Nexayd signed a new research and development contract with the French Car Industry Firm Faurecia for obstacle detection.
NEXYAD gets the special prize of their scientific poster at the PRAC2010 Conference :
évaluation du risque de sortie de route pour l’aide à la conduite ou le diagnostic d’infrastructure (going off the road risk assessing for Advanced Driver Assistance Systems -ADAS – or diagnodtic of the infrastructure)
NEXYAD published with AXIMUM, at PRAC 2010 about visibility measurement using VisiNex :
« visibilité de la signalization horizontale : evaluation des performances avec une méthode innovante »
NEXYAD presented 2 scientific papers at the PRAC2010 conference :
This conference was organized to give an overview of the PREDIT/SARI French research program results.
NEXYAD presented 2 papers :
– conference : visibilité de la signalisation horizontale : évaluation de différents niveaux de performance avec une méthode innovante
(visibility of road markings: evaluation showing different levels of performance using an innovative method)
– poster : évaluation du risque de sortie de route pour l’aide à la conduite ou le diagnodtic d’infrastructure
(going off the road risk assessing for Advanced Driver Assistance Systems -ADAS – or diagnodtic of the infrastructure)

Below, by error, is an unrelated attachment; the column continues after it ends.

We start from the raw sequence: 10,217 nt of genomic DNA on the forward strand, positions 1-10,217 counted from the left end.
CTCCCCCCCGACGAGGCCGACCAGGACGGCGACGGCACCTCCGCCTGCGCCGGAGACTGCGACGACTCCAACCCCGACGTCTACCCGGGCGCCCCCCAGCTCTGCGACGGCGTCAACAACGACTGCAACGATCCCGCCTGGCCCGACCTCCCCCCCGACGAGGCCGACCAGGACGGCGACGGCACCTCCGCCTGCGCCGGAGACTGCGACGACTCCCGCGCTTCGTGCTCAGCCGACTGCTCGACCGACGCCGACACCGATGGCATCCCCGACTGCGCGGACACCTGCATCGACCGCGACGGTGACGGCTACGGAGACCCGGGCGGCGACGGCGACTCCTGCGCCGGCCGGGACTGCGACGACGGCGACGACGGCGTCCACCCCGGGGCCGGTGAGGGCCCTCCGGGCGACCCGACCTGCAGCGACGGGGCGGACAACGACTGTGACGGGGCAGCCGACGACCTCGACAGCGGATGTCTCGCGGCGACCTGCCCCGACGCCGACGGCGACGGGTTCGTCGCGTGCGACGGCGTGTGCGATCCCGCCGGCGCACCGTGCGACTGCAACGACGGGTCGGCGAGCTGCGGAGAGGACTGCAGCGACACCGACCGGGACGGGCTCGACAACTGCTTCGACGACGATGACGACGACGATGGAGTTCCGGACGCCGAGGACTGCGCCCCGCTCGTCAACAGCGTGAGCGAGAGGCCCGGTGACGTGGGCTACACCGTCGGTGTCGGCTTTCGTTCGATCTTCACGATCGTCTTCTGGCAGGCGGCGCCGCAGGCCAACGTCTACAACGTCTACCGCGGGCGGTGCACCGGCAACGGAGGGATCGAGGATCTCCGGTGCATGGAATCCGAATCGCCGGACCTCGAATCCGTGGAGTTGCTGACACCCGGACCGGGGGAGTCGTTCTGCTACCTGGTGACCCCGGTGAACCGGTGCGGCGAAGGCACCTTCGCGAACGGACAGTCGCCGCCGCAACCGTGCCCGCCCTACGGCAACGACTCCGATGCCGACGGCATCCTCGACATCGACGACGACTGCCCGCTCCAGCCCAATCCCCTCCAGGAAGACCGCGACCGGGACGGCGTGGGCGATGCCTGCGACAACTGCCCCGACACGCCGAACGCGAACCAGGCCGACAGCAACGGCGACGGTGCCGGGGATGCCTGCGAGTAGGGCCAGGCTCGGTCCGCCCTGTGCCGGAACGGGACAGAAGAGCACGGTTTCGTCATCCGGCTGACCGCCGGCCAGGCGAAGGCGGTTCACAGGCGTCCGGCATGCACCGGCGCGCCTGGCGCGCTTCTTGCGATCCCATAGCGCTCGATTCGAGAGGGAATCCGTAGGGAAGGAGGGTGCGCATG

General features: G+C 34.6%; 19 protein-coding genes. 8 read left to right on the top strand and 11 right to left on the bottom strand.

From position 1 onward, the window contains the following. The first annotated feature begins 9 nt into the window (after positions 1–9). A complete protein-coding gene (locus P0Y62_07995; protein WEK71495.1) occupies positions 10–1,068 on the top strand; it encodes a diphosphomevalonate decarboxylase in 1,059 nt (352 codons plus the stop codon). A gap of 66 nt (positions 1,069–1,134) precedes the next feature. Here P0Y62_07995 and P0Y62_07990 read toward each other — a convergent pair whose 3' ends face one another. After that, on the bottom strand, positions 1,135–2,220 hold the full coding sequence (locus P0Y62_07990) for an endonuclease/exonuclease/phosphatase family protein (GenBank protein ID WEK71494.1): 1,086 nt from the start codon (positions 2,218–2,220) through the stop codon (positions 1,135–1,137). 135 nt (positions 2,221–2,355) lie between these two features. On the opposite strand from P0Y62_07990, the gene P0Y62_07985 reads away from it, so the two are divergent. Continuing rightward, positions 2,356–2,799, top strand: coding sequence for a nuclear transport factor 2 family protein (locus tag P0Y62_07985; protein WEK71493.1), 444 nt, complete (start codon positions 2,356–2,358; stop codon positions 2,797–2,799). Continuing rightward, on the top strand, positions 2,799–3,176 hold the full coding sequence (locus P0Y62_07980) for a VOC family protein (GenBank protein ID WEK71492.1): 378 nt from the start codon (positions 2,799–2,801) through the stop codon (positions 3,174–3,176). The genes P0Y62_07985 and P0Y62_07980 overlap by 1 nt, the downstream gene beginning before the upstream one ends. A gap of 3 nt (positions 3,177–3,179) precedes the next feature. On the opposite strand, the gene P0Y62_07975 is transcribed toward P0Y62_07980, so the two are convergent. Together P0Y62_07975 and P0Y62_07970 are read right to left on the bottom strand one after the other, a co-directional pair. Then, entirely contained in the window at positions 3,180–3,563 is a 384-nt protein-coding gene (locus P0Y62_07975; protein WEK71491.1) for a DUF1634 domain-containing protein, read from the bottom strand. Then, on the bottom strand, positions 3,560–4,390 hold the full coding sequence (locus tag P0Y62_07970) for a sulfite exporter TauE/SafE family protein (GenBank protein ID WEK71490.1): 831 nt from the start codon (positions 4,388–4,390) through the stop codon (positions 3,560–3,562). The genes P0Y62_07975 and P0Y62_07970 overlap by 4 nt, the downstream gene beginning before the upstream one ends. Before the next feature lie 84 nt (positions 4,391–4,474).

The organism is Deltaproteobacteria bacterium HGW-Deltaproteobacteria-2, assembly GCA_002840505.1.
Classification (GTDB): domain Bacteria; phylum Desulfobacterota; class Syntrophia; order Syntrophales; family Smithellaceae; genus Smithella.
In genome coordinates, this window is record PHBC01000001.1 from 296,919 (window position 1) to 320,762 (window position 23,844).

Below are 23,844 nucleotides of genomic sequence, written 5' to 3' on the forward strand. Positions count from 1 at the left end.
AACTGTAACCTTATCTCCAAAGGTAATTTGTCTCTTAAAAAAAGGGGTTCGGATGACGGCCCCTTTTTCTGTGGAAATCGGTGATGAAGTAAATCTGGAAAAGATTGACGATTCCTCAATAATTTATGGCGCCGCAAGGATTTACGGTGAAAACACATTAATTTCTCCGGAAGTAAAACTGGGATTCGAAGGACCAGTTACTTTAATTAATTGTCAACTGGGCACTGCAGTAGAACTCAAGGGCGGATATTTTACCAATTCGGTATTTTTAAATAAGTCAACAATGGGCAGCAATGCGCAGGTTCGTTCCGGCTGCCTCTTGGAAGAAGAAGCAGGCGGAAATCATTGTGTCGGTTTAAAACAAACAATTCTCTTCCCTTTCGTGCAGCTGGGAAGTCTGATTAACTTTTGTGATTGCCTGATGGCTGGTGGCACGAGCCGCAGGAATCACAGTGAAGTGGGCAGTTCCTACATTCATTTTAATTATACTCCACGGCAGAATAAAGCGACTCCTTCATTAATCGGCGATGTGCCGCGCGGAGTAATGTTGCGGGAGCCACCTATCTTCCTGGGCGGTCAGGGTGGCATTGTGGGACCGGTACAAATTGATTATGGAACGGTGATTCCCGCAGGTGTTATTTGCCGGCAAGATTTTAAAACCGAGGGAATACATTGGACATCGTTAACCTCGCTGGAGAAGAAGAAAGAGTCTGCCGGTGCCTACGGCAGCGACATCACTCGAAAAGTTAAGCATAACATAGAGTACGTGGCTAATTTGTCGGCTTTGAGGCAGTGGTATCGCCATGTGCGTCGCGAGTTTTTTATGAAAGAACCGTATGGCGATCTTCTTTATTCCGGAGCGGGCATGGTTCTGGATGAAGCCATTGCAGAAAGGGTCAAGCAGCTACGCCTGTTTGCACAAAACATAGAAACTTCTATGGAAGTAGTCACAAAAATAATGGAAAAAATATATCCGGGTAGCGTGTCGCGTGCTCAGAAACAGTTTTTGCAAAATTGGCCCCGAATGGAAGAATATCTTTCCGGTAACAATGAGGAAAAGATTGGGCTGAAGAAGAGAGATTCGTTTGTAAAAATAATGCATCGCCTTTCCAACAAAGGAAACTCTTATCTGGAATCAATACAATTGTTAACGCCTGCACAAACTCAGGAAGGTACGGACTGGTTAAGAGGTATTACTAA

Work meeting of the research project SURVIE:
Definition of standard rules of measurement with the NEXYAD product VisiNex™ for road safety applications.
partners: LCPC, LRPC , VALEO, SAINT GOBAIN, CETE Lyon, OKTAL, AXIMUM
Work meeting with the company Induct for the research project MERIT (after market ADAS involving innovetive pattern recognition and risk estimation to help drivers navigation).
The modern wiper systems for car windshields are complex mechatronics systems that implement both sensors (light sensor, rain sensor), electric motors, one or more wiper blades with rubber qualities to be defined, a software for analysis and recognition of the rain, and a software that automatically triggers the wipers with an appropriate strategy. Each of these components can be selected or adjusted by many ways:
– Rain sensor: location of the rain sensor on the windshield, adjusting the threshold of the first outbreak, its timings, its hysteresis, …
– Luminance Sensor: taking into account only the integration of infrared or visible wavelengths, the sensor location and direction (does is point only the sky?) …
– Rubbers : quality of the viscoelastic material, surface condition, …
– Arm of the wiper: with pressure points, shape memory, …
– Architecture of wipers: conventional two blades, butterfly with a stop in the down position, with throttle stop position, single blade, …
– Characteristics of wipability of the windshield (macroscopic form: take-off speeds, … surface condition)
– Not to mention the software that have huge degrees of freedom (lines of code) …